Global Practice on Education, The World Bank
Author Name Variants
Fields of Specialization
Skills development policy, Labor markets, Social protection, Firm productivity, Innovation policy
Global Practice on Education, The World Bank
Externally Hosted Work
Last updated August 7, 2023
Rita K. Almeida earned her earned her PhD in Economics from Universitat Pompeu Fabra in 2004 and her Licenciatura in Economics, from Universidade Católica Portuguesa, Lisbon in 1997 with honors. She is a senior economist at the World Bank’s Education Global Practice. Since joining the World Bank in 2002, Rita has led policy dialogue on a broad set of regions and countries, including Latin America, Eastern Europe, and the Middle East and North Africa. Prior to joining the World Bank, she worked in a private investment bank and taught graduate and undergraduate Economics at the Portuguese Catholic University. She is also a fellow of the Institute for the Study of Labor since 2003. Her main areas of expertise cover education policies, labor market analysis, training and life-long learning skills development policies, activation and graduation policies, labor market regulations, social protection for workers, firm productivity and innovation policies, public expenditure reviews and the evaluation of social programs. Over the years, Almeida has led and contributed to several World Bank flagship publications including “The Right Skills for the Job? Rethinking Training Policies for Workers” and “Toward more efficient and effective public social spending in Central America”. Her work has been covered in the media and her research has been featured in leading world economic reports. Her academic work has been published in a variety of top general-interest and specialized journals, including The Economic Journal, American Economic Journal: Applied Economics, Journal of International Economics, Journal of Development Economics, Labour Economics, and World Development.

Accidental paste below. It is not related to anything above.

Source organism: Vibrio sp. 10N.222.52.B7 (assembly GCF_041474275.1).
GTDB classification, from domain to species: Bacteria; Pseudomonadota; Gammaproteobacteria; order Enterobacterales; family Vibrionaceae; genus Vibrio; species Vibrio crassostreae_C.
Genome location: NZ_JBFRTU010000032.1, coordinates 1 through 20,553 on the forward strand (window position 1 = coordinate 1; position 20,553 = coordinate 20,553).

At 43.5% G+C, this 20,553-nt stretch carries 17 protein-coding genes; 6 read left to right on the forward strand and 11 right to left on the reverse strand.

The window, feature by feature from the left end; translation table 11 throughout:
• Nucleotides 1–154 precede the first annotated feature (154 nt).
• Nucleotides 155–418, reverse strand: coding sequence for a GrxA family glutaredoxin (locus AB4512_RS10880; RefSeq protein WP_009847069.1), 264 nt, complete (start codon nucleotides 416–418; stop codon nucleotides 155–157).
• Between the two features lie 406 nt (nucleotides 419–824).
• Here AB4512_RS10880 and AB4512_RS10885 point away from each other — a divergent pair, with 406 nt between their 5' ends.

Publication Search Results
Now showing 1 - 10 of 26
Publication(World Bank, Washington, DC, 2007-06) Almeida, Rita ; Galasso, EmanuelaOne important concern of governments in developing countries is how to phase out large safety net programs. The authors evaluate the short-run effects of one possible exit strategy-programs that promote self-employment-in Argentina. They provide evidence that a small fraction of beneficiaries were attracted by this program. Overall, potential participants to self-employment are more likely to be female household heads and more educated beneficiaries relative to the average Jefes beneficiaries. Using nonexperimental methods, the authors show that participation in the program does affect the labor supply of participants, by reducing the probability of having an outside job, especially for males, and increasing the total number of hours worked. But the intervention fails to produce on average income gains to participating individuals and households in the short run. The fact that a small subset of former welfare beneficiaries are attracted to the program, coupled with the fact that only a subset of participants (younger and more educated beneficiaries, and with previous self-employment experience) benefited from participation has important implications for this intervention to represent a viable exit strategy from welfare.